NEWS UPDATE: Last weekend, President Wade's reign finally ended when opponent Macky Sall won the Presidential election. Last Sunday night, the streets were filled with cheerful Senegalese as they celebrated the defeat of the worst President ever...Wade. It was a great time to be in Senegal to witness this moment.
Ok so I have read reviews of Dakar that have called it the Paris of Africa in terms of fashion. And, though the French are always a la mode, I'm sorry but they have nothing on the Senegalese!
Senegalese people in general love to always look their best. My family is constantly coming home and washing their face and their feet, ironing their clothes, doing laundry...not looking put together is not an option here. For the most part, the young people try to emulate American fashion by wearing American brands and styles that they see on television and in magazines. However, I have noticed that the youth here love to put a twist on western fashion by incorporating their own personal style with the way they do their hair, wear jewelry, apply their makeup and fusing beautiful traditional African clothes. Dakar even has its own fashion week that has drawn attention from heavy hitter designers from Europe and America. http://www.dakarfashionweek.com/
Seeing men and women looking so polished on a daily basis makes me feel lazy when I think of how many times a week I am decked out in my sweatshirt and leggings in the states. People just don't dress up anymore.
THE TAILOR SITUATION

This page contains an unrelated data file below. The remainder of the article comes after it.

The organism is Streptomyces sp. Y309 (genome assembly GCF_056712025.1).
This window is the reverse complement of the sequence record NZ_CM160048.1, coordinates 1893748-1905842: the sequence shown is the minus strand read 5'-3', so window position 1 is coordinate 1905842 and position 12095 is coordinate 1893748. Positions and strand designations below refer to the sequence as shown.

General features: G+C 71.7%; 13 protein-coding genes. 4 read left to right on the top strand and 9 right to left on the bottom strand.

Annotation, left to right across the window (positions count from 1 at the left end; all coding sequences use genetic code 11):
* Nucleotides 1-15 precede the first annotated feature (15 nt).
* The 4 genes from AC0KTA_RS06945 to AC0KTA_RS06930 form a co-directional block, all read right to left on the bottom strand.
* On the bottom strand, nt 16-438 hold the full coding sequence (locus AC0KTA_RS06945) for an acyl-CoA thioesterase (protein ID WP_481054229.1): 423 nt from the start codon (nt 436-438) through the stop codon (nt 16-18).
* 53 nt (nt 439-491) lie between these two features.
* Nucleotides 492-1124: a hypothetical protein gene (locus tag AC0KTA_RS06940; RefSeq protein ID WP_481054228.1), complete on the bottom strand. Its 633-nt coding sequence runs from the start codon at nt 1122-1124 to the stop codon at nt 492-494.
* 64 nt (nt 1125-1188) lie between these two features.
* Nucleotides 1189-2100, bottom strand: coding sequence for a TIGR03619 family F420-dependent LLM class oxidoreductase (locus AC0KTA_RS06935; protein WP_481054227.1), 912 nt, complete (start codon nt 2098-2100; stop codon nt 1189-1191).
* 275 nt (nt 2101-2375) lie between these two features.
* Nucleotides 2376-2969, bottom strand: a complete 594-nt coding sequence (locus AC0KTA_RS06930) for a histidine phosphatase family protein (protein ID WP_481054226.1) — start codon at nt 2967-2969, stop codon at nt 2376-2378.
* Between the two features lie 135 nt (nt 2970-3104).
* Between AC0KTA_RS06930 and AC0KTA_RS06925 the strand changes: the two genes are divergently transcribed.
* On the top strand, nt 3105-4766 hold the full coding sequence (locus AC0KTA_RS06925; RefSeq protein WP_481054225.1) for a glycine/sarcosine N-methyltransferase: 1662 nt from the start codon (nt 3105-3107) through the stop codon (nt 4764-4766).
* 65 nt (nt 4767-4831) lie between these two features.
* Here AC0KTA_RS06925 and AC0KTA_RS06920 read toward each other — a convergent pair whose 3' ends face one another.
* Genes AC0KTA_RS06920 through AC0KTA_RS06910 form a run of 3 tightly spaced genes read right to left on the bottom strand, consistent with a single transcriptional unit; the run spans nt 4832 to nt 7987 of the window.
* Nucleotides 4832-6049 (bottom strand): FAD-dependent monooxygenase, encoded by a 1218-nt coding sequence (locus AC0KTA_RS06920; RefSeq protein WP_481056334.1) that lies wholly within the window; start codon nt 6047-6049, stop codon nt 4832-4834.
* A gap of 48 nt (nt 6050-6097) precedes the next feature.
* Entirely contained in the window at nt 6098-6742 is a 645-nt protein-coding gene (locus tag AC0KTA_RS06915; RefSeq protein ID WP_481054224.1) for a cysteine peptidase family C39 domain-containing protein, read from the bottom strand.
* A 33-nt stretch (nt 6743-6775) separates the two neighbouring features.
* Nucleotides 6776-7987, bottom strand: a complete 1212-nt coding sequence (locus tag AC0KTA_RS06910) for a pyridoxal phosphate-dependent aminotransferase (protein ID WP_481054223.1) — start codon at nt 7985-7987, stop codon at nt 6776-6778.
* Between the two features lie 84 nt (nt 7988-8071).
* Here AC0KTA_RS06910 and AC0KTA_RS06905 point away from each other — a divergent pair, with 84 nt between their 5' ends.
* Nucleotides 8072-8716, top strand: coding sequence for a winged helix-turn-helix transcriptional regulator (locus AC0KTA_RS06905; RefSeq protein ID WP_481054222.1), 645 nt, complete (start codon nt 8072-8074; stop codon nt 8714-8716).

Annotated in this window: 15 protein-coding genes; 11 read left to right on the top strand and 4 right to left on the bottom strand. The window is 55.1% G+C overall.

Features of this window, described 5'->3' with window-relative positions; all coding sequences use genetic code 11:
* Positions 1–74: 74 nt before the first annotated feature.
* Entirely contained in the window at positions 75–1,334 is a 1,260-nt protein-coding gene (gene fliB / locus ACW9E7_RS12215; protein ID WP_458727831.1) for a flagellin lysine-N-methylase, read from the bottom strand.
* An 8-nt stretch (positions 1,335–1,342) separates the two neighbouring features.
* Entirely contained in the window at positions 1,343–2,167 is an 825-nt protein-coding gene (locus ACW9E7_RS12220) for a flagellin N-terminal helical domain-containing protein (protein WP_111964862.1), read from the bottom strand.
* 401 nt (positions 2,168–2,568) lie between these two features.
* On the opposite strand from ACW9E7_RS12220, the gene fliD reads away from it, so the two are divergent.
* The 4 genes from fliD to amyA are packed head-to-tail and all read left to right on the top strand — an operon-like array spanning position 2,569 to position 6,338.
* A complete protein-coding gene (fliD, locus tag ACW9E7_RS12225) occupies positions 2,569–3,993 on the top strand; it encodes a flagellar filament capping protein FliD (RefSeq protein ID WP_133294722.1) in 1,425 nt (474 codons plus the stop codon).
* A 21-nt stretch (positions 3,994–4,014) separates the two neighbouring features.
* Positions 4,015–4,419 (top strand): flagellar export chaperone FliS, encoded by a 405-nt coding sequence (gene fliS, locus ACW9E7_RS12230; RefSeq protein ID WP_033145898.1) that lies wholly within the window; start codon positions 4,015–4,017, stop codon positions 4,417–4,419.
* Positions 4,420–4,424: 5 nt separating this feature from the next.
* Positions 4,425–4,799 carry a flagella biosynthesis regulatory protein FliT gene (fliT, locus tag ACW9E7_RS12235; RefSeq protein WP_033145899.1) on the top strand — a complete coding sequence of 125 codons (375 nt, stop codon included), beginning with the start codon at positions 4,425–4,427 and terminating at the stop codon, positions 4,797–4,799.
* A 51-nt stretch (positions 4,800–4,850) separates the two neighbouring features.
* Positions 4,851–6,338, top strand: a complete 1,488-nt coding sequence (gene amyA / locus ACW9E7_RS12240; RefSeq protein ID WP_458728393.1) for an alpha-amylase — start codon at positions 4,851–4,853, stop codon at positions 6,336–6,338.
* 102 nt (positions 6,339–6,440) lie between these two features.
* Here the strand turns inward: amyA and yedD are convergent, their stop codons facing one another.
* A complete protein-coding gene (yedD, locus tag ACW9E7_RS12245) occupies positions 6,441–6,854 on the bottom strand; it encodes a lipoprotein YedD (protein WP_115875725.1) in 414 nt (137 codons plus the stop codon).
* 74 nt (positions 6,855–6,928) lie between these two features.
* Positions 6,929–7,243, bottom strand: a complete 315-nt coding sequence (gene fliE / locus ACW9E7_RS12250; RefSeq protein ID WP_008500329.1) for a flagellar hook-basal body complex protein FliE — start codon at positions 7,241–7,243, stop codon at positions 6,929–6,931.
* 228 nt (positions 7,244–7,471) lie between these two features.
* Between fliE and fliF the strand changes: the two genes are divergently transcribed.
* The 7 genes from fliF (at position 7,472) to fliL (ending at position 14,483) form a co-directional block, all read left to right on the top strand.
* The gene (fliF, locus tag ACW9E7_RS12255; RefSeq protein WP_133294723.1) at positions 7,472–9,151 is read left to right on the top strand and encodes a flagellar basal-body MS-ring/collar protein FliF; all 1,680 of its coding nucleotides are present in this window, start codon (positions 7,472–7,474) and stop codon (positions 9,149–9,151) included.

From the second I stepped off the plane and saw women wearing the most beautifully fitted outfits with colorful patterns i knew where all my money would be going this semester. Having clothes made in Senegal is an activity that almost everyone seems to part take in...especially Americans..Before I bolted to a tailor I searched online for images of the style of clothes I wanted and printed them out. Then I ventured to the fabric market HLM. HLM is a massive market that one could spend hours upon hours in, searching through all types of fabric. Once you find a fabric you like, you have to bargain for a good price and figure out how many meters you need. A dress is about 2 or 3 meters, while a skirt is 1 or 2 meters usually. The first time I went to HLM i bought 6 meters for 5 mil. (less than 2 bucks for one meter) Then I took my fabric and my photo to my mothers tailor Goor, who happens to live right next door to me. It is important to have a clear idea of what you want so that you can tell the tailor you want a zipper, pockets, buttons, a slit here...etc. The first time I went to pick up a romper that I had him make, I wanted him to make more changes...I ended up going back four times until it came out just the way I wanted. I snagged a romper design from urbanoutfitters.com that was $60 and with the fabric and the tailoring it cost me less than 9 bucks. When I had an off the shoulder american apparel dress made it cost me around 6 bucks!
THE OUAKAM MARKET
I dabble in thrift shopping back in the states ( it is a prereq for being a college student) but nothing compares to the Marche Jeudi that occurs weekly in my neighborhood. The vendors start setting up in the morning, but by mid-afternoon the outdoor thift event turns into crowded and hectic shopping arena. It has become one of my favorite things to look forward to each week! They have everything from jewlery to fabric to clothes to flashlights to books to kitchen utencils. I find myself on the ground throwing clothes around until I find something awesome then bargaining in Wolof for the items. I snag 40 cent shirts, 60 cent pants and 2 dollar dresses. Last Thursday I somehow ended up fake crying to get a black Buffalo David Bitton dress from 2 mil 500 ($5) to 2 mil 250 ($4.50)...It has become an addiction. Going back to America is going to be extremely difficult when I cannot bargain for everything like I do here...